Beginning reader comics make great Geisel books. Seriously. Comics can be defined, according to Scholastic’s A Guide to Using Graphic Novels with Children and Teens, as “a combination of words and pictures in a sequence across the page” that usually contain “text, images, word balloons, sound effects, and panels.” Look familiar, Guessing Geisel readers? It should. Past Geisel Medal Winners that fit into this definition for comics include: You Are (Not) Small, The Watermelon Seed, Up, Tall and High!, Benny and Penny in the Big No-No!, Are You Ready to Play Outside?, and There Is a Bird on Your Head.
So why have beginning reader comics (or, in the very least, beginning readers with comics elements) been so heavily honored by past Geisel Committees? Arguably, the qualities of both a Geisel Award-winning book and an effective comic for beginning readers are one and the same! Let’s take a look at Kevin McCloskey’s informative beginning reader comic from TOON Books – The Real Poop on Pigeons! – through a Geisel lens.
The Real Poop on Pigeons! is about…pigeons. Pigeons are not, at least in our school library, a particularly high-interest topic; however, McCloskey’s use of comics norms, coupled with his quirky paintings, create a distinctly engaging read. After introducing readers to a pigeon-hating protagonist and a crew of pigeon-loving kids set on changing his mind via interesting scientific facts, McCloskey shifts his focus towards the often begrudged birds’ historical significance. In particular, Picasso’s relationship with pigeons is addressed across a two-page spread:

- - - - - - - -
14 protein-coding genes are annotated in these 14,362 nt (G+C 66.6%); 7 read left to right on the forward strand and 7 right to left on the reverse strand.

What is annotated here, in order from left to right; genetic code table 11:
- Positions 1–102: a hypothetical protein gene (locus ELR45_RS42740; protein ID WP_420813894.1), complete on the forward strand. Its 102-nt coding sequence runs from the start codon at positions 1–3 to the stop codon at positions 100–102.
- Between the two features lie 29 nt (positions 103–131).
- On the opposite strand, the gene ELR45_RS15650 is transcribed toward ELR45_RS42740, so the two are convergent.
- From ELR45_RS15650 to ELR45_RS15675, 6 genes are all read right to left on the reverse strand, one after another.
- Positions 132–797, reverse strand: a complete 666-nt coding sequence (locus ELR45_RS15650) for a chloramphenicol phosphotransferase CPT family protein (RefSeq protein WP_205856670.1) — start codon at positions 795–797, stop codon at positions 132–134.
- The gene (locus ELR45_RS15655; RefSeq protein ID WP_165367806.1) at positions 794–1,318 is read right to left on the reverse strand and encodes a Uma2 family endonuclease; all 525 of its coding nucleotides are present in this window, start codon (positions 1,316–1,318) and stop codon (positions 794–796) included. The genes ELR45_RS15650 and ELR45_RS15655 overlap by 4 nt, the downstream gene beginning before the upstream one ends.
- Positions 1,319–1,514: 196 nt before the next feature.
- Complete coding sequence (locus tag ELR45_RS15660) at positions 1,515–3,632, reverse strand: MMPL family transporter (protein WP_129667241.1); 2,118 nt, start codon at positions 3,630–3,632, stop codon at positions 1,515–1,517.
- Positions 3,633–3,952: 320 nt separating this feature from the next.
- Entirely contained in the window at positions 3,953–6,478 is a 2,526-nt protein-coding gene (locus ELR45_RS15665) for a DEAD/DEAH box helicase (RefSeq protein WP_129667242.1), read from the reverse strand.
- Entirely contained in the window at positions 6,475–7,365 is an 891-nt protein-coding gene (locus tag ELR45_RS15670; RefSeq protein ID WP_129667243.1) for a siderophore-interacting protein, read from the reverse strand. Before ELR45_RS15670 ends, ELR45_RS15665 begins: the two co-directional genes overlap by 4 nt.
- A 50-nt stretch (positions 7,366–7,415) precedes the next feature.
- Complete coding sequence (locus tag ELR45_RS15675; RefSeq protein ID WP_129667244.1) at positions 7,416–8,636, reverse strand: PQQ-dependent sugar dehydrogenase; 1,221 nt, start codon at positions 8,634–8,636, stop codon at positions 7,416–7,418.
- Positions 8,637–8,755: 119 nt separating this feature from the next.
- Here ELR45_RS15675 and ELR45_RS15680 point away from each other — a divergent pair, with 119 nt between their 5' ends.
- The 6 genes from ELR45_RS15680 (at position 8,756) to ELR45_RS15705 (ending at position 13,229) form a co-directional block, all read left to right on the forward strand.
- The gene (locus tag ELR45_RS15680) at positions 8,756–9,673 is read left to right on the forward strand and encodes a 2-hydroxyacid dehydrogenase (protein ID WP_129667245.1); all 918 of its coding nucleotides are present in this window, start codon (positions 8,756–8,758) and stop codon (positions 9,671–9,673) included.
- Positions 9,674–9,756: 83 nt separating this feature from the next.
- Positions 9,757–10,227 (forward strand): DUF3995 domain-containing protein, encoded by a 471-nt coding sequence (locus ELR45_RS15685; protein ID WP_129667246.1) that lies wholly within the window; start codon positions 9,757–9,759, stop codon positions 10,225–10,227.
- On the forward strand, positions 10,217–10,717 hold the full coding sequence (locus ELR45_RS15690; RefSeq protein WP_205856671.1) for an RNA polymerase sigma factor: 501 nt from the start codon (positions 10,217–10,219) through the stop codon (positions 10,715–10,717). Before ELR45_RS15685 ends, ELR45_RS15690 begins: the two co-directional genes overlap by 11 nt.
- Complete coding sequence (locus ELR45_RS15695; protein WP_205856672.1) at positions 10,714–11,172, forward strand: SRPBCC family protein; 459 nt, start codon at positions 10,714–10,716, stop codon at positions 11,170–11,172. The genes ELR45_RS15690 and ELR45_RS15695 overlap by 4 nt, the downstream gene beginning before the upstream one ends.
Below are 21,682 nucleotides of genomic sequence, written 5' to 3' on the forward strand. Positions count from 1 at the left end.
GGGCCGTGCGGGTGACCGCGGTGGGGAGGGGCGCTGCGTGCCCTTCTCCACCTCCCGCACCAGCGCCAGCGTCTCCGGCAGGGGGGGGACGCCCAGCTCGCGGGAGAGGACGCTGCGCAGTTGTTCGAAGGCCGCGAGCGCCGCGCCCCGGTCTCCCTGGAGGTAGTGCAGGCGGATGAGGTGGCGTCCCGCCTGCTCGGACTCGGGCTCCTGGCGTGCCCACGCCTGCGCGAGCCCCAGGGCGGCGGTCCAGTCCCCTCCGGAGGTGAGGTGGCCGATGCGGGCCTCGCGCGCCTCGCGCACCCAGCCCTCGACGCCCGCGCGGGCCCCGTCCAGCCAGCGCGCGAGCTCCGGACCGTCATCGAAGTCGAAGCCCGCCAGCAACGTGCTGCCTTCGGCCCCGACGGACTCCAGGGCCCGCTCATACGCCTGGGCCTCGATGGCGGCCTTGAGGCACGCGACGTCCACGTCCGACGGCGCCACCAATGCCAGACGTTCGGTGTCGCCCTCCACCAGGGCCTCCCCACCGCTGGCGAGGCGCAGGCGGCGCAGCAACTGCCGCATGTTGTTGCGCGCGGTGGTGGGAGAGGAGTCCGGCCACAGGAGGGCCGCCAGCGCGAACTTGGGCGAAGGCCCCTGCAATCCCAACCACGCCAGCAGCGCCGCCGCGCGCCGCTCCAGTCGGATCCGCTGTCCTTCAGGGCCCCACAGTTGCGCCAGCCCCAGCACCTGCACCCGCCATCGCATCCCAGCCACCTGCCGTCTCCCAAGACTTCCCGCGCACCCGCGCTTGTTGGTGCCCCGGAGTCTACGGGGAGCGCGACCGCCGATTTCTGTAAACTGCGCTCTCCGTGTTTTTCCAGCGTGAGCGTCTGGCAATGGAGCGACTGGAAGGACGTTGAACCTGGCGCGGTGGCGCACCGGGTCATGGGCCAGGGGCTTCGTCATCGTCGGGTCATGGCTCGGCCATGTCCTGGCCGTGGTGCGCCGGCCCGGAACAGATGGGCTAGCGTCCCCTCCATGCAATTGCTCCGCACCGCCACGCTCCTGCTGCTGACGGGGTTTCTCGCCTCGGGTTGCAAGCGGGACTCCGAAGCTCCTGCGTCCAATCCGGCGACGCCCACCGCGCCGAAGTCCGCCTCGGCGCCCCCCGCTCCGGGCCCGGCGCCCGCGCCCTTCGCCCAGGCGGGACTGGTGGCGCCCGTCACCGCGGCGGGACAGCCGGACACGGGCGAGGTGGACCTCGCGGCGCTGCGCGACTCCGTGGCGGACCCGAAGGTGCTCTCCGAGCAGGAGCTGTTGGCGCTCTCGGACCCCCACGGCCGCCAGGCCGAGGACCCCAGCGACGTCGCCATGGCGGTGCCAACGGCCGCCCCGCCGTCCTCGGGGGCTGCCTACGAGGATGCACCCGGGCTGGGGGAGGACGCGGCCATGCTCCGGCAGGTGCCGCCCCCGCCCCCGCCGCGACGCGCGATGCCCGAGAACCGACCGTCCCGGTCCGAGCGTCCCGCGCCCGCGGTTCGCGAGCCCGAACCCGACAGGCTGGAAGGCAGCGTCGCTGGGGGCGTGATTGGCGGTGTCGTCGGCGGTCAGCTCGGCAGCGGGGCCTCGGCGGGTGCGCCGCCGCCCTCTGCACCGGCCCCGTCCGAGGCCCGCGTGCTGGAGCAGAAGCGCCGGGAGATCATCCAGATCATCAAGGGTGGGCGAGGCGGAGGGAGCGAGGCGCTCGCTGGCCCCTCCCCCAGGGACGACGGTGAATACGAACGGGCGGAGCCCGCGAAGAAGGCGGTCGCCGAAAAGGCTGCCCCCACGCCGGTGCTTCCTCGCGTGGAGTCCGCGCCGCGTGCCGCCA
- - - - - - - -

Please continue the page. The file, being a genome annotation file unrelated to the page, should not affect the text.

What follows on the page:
|Image from The Real Poop on Pigeons by Kevin McClosey|
One of the best things about beginning reader comics is that once you start looking for them, they are everywhere. Looking back through the small but mighty Guessing Geisel archive reveals multiple examples, including: Ballet Cat: Dance! Dance! Underpants!, every Elephant & Piggie book, Is That Wise, Pig?, and Noodlehead Nightmares. And since there are many more examples of strong beginning reader comics this year, I would not be surprised if the winning tradition continues.